Other upmarket boutiques in 2009 and 2010 evaporated, succumbing to the pressures of the financial crisis. “When the crash hit, we decided to elevate. Other retailers were focused on attacking the mid-market, contemporary level but we aimed higher,” says Shorten. Samui was the underdog, unsuspectingly weathering the storm.

“[The excess of mid-market offerings] confused consumers. Our customer would’ve responded with, ‘why isn’t Samui there for me?’ if we did the same,” adds O’Sullivan. 

Post-downturn, the Irish economy continually improves. In 2017, IDA Ireland reported that Ireland was the fastest-growing economy in Europe and the 6th most-competitive in the world. Culturally, the Irish are becoming more interested in fashion, perhaps due to recent success stories with fashion designer Simone Rocha and Glamour editor-in-chief Samantha Barry (a Cork native). Cork could begin to follow in the footsteps of Dublin as a fashion destination, as it continues to develop, realising its potential as a well-established second-city. 

The biggest challenge facing Samui now isn’t Irish economics, things are prospering on that front. It’s online retail. “Online has become our main competitor,” Shorten says.

Amidst a sea of online retailers--for example, Net-a-Porter, Farfetch (who recently filed for an IPO in London), SSENSE--Samui is lobbying for the survival of bricks-and-mortar. “What we offer is an experiential, tactile service which is better than the dopamine from an online click,” O’Sullivan says. “Customers enjoy the experience of coming into the store, interacting with the product, feeling the materials and getting a sense for what they’re buying.” Would Samui ever consider launching an online retail platform? “I don’t think so,” Shorten says, resolutely.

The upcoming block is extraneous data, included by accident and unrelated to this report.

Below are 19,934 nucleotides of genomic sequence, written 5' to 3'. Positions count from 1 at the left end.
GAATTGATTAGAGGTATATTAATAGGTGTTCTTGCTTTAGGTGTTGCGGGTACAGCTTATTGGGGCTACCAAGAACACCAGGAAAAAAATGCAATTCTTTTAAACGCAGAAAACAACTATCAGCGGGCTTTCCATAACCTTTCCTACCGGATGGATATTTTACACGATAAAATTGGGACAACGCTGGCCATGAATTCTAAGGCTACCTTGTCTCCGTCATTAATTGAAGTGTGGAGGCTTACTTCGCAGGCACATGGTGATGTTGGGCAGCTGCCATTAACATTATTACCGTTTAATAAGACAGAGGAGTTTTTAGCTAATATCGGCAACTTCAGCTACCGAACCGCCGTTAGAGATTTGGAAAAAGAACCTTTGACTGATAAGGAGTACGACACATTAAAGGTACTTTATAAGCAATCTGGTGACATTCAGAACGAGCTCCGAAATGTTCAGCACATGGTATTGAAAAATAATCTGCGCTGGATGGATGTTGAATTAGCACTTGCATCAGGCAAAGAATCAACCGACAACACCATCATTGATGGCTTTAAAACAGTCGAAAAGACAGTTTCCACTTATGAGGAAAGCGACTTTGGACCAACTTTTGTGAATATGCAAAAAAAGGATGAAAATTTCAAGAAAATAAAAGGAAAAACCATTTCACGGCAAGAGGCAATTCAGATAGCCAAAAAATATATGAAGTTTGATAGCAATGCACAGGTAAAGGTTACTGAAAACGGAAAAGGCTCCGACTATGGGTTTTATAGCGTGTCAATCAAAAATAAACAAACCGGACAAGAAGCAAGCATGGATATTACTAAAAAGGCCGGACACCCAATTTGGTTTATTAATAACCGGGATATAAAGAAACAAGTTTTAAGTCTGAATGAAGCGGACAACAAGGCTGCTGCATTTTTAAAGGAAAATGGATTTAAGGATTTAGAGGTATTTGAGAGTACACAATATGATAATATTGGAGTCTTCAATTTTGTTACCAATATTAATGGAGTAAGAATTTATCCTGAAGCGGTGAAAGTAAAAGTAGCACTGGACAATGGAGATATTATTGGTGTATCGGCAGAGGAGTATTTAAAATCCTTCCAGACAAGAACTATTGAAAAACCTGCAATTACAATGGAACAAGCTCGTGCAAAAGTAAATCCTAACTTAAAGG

As the store approaches its 18 year anniversary, Samui’s survival is a testament to the rewards of unflinching risk, it’s a balance of intuition and practicality, and a frightening degree of instinct. Samui has managed to cultivate a breeding ground for designer fashion of the expensive—very expensive—kind in a city with a relatively underdeveloped fashion scene. 

“I think we’re adrenaline junkies,” says O’Sullivan, “but if we didn’t offer directional fashion as well as the bread-and-butter reliable jeans, comfortable knitwear, and cool trainers we wouldn’t be where we are today.”

Photos from @samuicork on Instagram, samuifashions.com and the Irish Examiner